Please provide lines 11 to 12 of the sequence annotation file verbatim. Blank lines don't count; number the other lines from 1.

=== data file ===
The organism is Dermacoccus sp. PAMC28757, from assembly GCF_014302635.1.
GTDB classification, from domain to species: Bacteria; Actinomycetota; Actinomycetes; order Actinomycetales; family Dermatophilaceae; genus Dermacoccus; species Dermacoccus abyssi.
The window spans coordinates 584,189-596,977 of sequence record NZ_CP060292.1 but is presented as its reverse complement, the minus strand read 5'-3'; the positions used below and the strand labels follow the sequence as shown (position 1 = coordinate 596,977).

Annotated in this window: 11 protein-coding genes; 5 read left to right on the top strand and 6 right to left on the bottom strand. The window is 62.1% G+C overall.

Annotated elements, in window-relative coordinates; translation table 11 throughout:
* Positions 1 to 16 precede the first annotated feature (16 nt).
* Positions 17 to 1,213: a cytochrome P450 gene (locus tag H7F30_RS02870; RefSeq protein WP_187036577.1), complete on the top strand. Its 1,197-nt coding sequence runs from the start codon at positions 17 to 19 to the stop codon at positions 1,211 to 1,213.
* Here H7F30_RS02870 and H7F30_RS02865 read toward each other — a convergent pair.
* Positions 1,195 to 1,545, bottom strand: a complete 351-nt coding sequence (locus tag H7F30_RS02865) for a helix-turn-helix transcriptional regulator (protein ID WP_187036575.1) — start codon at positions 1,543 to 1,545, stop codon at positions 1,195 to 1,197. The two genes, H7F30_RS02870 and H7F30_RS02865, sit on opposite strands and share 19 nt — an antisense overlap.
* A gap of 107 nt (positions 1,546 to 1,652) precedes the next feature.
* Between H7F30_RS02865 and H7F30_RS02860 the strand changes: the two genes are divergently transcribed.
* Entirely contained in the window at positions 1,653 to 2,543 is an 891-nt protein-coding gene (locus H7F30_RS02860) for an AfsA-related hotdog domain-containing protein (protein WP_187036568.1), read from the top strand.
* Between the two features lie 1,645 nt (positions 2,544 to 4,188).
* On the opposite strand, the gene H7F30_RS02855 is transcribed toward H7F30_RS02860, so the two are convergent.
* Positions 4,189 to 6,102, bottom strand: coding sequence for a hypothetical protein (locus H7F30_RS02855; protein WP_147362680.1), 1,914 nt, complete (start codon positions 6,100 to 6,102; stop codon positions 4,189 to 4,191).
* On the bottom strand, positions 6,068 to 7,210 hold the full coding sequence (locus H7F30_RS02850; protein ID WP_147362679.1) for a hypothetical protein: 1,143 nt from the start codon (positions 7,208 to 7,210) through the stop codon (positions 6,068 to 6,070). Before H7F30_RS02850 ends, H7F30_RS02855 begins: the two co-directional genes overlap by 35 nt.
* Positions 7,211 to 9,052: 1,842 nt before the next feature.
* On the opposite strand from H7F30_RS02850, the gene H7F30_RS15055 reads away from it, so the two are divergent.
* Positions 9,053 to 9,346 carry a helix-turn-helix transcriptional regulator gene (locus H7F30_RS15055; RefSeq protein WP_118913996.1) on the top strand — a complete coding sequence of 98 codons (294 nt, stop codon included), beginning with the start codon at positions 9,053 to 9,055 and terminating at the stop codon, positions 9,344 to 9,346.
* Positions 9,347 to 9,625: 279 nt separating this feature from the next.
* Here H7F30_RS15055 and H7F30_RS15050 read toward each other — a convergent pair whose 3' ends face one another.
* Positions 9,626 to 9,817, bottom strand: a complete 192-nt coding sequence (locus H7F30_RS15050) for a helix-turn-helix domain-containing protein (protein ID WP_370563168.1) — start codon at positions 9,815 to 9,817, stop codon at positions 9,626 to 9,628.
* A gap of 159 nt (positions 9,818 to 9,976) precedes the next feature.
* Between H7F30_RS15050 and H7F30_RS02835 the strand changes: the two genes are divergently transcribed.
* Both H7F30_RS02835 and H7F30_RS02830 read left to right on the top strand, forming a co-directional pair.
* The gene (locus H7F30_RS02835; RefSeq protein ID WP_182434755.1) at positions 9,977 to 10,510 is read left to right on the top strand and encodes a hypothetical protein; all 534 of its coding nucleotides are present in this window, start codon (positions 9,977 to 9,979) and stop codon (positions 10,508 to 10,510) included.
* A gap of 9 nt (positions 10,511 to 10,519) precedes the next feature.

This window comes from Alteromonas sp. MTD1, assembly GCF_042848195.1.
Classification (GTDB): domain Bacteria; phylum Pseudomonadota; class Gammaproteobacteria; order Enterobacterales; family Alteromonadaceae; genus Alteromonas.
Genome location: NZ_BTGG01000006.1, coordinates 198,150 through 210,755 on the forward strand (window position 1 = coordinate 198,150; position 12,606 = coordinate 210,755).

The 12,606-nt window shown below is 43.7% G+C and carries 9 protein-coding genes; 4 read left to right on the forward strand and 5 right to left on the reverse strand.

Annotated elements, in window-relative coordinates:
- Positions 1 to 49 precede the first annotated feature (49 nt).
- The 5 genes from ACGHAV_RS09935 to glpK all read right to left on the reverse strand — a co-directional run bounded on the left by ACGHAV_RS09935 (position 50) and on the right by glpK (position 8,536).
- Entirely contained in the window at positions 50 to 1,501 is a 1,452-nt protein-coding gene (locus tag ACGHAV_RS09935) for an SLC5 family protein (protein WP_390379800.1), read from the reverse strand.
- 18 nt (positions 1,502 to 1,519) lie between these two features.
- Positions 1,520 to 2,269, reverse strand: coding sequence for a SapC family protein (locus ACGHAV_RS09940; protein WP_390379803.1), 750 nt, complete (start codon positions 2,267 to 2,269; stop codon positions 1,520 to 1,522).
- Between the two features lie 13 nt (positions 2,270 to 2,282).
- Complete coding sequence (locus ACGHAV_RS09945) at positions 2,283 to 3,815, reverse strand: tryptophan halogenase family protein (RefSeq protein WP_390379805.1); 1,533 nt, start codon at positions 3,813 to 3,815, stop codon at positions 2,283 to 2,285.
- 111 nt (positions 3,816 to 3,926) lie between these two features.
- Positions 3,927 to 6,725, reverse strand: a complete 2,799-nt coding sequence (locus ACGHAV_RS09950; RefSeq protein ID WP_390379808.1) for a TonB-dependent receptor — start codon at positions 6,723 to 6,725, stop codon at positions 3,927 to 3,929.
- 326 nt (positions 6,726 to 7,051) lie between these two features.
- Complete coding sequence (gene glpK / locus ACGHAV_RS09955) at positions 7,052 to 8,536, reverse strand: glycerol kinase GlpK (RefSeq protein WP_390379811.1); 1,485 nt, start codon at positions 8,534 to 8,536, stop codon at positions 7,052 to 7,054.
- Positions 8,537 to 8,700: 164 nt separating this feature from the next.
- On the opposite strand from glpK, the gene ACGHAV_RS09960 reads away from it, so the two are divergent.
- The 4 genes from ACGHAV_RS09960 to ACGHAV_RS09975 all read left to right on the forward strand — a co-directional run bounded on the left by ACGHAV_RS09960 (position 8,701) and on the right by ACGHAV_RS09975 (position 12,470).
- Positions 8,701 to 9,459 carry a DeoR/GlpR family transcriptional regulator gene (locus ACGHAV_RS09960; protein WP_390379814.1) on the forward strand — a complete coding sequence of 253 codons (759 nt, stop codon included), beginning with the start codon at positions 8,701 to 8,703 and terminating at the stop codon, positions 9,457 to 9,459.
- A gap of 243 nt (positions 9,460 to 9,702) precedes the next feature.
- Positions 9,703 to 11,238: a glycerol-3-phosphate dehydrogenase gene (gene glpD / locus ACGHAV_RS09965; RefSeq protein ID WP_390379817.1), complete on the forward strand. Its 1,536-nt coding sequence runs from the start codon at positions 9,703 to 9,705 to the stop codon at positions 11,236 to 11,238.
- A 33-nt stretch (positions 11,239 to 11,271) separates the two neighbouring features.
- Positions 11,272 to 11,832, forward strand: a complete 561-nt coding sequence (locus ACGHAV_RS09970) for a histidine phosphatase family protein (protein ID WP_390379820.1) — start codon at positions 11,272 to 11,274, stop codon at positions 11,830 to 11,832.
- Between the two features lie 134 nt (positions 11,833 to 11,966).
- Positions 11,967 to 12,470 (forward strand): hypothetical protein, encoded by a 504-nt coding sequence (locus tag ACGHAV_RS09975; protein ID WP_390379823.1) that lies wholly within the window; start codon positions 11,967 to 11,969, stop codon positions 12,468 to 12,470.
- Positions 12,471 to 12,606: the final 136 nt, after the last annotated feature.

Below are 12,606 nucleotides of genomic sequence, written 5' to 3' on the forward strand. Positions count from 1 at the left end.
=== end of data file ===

* Between H7F30_RS02865 and H7F30_RS02860 the strand changes: the two genes are divergently transcribed.
* Entirely contained in the window at positions 1,653 to 2,543 is an 891-nt protein-coding gene (locus H7F30_RS02860) for an AfsA-related hotdog domain-containing protein (protein WP_187036568.1), read from the top strand.